So the ribbon was fading away on this one and i opened a fresh… new… old stock (uh oh) box of ribbons. They were all dried up in the box.
The ribbon feed knob wouldn’t move the cloth ribbon at all. Curious, I carefully pried the top off.
Larger ribbons as used in some dot matrix printers like the Citizen 200GX/GSX140 models had a big boxy space filled with lots of ribbon that kinda folded up in there and flowed to the other end. Smaller ribbons that went on the carriage (Okidata, IBM, and Apple printers were like this) usually contained a foam roller that stored ink and transferred it to the ribbon. They were easy to re-ink; I always just applied stamp pad ink and WD-40 with good results. The light mineral oil from the WD-40 helped the ink transfer and lubricated the print head pins.
This just has a small band and two foam rollers. The ink was there but dried, so I just applied WD-40 to the ribbon and both rollers.
I tried this on a second one in the box but it seemed its feed roller had separated – the plastic core spun free in the foam sleeve. That seems to be the game over point on these things, it can’t feed anymore once that happens.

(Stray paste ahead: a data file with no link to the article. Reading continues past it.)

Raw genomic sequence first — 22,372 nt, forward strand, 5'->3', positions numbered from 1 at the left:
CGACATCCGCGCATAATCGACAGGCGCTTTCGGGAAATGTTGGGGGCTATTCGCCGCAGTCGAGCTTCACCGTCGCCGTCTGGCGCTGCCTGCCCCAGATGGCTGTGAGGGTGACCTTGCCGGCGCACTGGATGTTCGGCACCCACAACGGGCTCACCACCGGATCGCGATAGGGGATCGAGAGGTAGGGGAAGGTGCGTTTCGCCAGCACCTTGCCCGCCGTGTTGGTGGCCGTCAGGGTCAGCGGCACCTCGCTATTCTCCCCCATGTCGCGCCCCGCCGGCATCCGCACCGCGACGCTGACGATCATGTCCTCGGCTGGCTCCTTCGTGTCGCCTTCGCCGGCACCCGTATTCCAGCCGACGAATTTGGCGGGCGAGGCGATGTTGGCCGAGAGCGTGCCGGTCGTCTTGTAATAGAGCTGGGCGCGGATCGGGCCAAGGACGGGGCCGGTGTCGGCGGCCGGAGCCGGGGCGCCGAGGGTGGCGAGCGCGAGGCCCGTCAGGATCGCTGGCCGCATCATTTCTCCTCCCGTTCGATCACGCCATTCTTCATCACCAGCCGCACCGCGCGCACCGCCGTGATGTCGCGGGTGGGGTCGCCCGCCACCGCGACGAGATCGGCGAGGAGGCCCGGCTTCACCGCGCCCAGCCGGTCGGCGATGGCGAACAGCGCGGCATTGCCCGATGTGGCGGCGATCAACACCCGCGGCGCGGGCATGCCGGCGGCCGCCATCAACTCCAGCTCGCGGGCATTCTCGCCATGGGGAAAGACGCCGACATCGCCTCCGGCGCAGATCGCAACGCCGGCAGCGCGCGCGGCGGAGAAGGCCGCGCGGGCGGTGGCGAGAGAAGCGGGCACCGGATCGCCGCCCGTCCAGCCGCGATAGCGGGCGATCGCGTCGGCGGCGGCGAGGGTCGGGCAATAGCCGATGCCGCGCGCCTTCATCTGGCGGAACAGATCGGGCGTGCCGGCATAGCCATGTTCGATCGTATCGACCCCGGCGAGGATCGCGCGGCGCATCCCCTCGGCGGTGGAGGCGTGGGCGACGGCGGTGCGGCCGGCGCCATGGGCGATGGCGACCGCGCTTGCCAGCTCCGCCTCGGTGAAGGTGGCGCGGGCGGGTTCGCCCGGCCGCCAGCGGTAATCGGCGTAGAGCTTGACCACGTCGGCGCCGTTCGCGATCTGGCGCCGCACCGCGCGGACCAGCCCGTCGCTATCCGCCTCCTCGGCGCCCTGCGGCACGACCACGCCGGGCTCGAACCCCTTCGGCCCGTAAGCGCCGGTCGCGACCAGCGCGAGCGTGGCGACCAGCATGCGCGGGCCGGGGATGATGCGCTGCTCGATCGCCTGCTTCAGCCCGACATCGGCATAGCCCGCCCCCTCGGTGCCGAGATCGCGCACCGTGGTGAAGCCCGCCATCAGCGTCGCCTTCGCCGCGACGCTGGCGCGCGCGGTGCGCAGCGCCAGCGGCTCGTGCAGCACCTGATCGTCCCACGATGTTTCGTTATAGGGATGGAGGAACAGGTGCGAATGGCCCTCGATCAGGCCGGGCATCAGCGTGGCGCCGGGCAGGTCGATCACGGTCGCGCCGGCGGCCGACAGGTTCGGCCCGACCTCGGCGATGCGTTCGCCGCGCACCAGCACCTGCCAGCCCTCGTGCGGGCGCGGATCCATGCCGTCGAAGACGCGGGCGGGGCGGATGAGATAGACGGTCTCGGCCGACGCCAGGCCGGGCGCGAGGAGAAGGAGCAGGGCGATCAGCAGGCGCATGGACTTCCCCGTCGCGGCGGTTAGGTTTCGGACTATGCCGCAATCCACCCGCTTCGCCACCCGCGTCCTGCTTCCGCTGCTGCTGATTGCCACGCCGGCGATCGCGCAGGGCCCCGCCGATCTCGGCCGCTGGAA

I’m not sure if these are still made fresh somewhere. I’ll have to check later. For now, Fun With Subcarrier Audio is on the agenda.
Why would a Java update not change the JAVA_HOME environment variable to point to the new version after wiping out the old one?
Oh wait. I answered my own question. JAVA.
I noticed this odd thing near the Sacramento River next to the Bonnyview bridge south of Redding and wondered what it was. A closer look reveals more interesting details, but still no great clues.
View from the bridge. I used enhancement filters in Pixlr that took a very impressionist view??
Another less detailed structure across the river; no sign of a similar spout on it. Maybe a flap gate though??
Water valve at the base.
Bolts and remains of some wooden piece that was attached to the end of the spout
The top has an interesting shape with pointed ends. I keep thinking maybe it supported a pier or bridge deck?
Climbing rungs are present. Also, note form marks. Whatever it is, it was poured in place concrete using wood slat forms. The spout has marks suggesting that either water flows from it (why and from where??) or that’s just the path rainwater takes while draining off it.
So here’s what really gets me about this thing. It sticks way up beside the river. There’s nothing nearby in sight that’s up higher than it is, which would logically drain from it. It’s fairly small and very very high up so it doesn’t make much sense that water from the Sacramento River would divert through it in a flood. The angle of the spout with its sweeping curve does sort of suggest an inlet though. Could it predate the Keswick Dam regulating water levels and reducing seasonal flooding down here?
I’ve found nothing looking it up online; there’s gotta be somewhere it’s documented, but I’m not sure where to look.
You go away, Pennywise. Nobody asked you.
Seriously, just look at this awful traffic and this boring scenery. Pfft.